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SUNDAY, NOVEMBER 4, 2007
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Auburn defenders Brandon Haley, left, and Courtney Harden, center, battle Tennessee Tech’s Derrian Waters for the ball in Auburn on Saturday.
AP Photo by Dave Martin
Auburn defenders Brandon Haley, left, and Courtney Harden, center, battle Tennessee Tech’s Derrian Waters for the ball in Auburn on Saturday.

Reserves take active role in AU’s cakewalk

By Ross Dellenger
sports@decaturdaily.com · 340-2460

AUBURN — Walter McFadden has never started a game in his Auburn career. But that didn’t matter Saturday as he raced down the sideline, on his way to a 93-yard interception return for a touchdown, the third longest in school history.

The reserve cornerback’s score may have been the most exciting play in Auburn’s 35-3 homecoming win over Tennessee Tech on Saturday afternoon.

Head coach Tommy Tuberville spoke last week of needing a “lull” in the schedule after 10 weeks of grueling, last-minutes games. He got it Saturday against the Golden Eagles of the Football Championship Subdivision — formerly Division I-AA. “We tried to rest as many as we possibly could,” said Tuberville, whose team travels to Georgia on Saturday before facing Alabama on Nov. 24.

“We got a chance to look at a lot of the young guys.”

One of those was McFadden, who had two tackles entering Saturday’s game.

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AP photo by Todd J. Van Emst
Auburn defender Walter McFadden celebrates after his 93-yard interception return for a touchdown.
The Tigers (7-3) jumped out to an early 21-3 lead, scoring easily on their first three drives of the game. Midway through the second quarter, the backups filed onto the field.

That included McFadden, who picked off Tennessee Tech quarterback Lee Sweeney as the Golden Eagles (4-6) were looking for that elusive touchdown.

With 10:21 left in the game, McFadden turned them back.

“I saw nothing but open green field,” the sophomore said after the game, with TV camera lights and recorders in his face. “I’ve been watching the older guys. (The receiver) was running slants all night so I just jumped it this time.”

When McFadden finally got to the end zone, he did a dance that “looked better than Deion Sanders,” said fellow cornerback Jerraud Powers of Decatur, whom McFadden usually backs up.

The dance got him a personal foul penalty and disciplinary runs in practice Sunday, but “I’m going to have to just take that,” he said, grinning.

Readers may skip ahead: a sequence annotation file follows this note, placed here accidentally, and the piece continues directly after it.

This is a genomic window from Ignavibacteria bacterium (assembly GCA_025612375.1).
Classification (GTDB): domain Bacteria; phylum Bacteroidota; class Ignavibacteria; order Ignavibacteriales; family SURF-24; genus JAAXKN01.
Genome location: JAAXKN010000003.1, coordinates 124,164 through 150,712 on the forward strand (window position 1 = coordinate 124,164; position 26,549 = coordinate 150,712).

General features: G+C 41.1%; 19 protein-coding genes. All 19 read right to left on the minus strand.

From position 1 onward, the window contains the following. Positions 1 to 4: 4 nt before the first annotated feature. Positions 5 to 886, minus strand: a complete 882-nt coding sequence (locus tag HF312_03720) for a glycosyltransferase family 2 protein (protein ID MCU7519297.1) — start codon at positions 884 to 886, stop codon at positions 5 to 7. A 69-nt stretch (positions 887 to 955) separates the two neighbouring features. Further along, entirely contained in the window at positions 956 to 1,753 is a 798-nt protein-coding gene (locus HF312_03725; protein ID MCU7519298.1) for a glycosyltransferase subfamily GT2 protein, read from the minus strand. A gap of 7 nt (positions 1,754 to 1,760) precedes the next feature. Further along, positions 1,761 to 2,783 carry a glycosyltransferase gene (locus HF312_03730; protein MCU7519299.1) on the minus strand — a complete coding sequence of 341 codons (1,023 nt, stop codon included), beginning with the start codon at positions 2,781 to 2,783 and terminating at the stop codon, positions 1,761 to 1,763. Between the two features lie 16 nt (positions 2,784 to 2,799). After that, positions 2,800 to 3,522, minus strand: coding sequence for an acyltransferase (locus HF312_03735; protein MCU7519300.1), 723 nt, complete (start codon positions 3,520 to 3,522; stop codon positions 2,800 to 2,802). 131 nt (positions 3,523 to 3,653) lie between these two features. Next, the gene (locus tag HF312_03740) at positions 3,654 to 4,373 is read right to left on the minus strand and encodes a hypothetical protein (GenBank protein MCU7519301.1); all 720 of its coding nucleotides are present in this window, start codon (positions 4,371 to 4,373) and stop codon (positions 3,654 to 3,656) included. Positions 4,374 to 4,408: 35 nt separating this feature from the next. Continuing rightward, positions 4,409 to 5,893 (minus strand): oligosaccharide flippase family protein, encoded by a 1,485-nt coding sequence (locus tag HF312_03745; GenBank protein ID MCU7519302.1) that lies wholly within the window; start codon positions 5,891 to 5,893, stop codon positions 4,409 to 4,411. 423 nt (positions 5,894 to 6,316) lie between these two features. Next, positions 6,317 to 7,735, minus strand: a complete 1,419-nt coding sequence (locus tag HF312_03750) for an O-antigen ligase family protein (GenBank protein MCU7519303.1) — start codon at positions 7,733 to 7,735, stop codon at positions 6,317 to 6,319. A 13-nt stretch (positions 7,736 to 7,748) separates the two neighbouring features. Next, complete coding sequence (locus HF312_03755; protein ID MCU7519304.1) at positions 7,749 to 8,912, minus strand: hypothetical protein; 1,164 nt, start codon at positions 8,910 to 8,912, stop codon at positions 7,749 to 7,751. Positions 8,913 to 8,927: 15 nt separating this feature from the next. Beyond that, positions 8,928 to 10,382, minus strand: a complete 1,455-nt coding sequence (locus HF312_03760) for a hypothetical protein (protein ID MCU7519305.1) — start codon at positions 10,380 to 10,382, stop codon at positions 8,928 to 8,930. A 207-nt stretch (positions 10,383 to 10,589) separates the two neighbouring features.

Auburn’s fears of repeating Michigan’s blunder earlier this season — the Wolverines lost to Appalachian State, also of the Football Championship Subdivision — were put to rest quickly.

Quarterback Brandon Cox completed his first seven passes and finished 9-of-11 passing for 167 yards and a touchdown, leading the team to those three early scores.

Following Ben Tate’s 2-yard plunge into the end zone to open the game, Cox hit fullback Carl Stewart out of the backfield for 55 yards. A play later, Stewart scored from 2 yards out.

Cox capped his short day with a 16-yard touchdown pass to receiver Robert Dunn, who returned from a two-game suspension.

“We came out and took care of business early,” said Dunn, whose day got even better when backup quarterback Blake Field found him for another score in the third quarter.

It was Dunn’s first two touchdown receptions of his career.

“It was a great feeling,” Dunn said.

In 13 years of being a head coach, Tuberville can’t ever recall using four quarterbacks in a game. Backups Kodi Burns, Blake Field and Neil Caudle saw action, but it was Field who shined, as Burns struggled, badly missing all four of his attempts.

“He looked off-balance,” the coach said. “You could tell he was a little bit nervous, but that’s to be expected.”

Field certainly wasn’t nervous. The junior completed 6 of 11 passes (two drops) for 92 yards and led the reserves downfield to start the third quarter, capping the drive with the touchdown to Dunn.

“I made a few mistakes,” Field said. “Other than a couple audibles, I think I did really well for not playing all season.”

Like most of the players running about Pat Dye Field on Saturday, the backup quarterback shook off the rust of riding the bench.

McFadden followed suit. He literally shook it off as he danced about in the end zone following his score. “I get that from my brother,” said McFadden, whose brother Bryant McFadden plays cornerback for the NFL’s Pittsburgh Steelers. “He did a dance two weeks ago. I didn’t know what it was. It was a bad dance. I kind of tried to do a dance just for him.”

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